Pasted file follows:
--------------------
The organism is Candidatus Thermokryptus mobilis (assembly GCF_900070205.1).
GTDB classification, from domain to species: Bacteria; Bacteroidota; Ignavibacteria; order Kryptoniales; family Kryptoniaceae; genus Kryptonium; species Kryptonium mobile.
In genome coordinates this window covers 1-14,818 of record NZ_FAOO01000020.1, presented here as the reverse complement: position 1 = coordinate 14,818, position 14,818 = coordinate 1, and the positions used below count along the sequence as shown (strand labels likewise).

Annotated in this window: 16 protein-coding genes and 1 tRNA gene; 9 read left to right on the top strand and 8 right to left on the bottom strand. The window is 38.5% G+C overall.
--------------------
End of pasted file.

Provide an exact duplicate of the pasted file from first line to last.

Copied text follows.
The organism is Candidatus Thermokryptus mobilis (assembly GCF_900070205.1).
GTDB classification, from domain to species: Bacteria; Bacteroidota; Ignavibacteria; order Kryptoniales; family Kryptoniaceae; genus Kryptonium; species Kryptonium mobile.
In genome coordinates this window covers 1-14,818 of record NZ_FAOO01000020.1, presented here as the reverse complement: position 1 = coordinate 14,818, position 14,818 = coordinate 1, and the positions used below count along the sequence as shown (strand labels likewise).

Annotated in this window: 16 protein-coding genes and 1 tRNA gene; 9 read left to right on the top strand and 8 right to left on the bottom strand. The window is 38.5% G+C overall.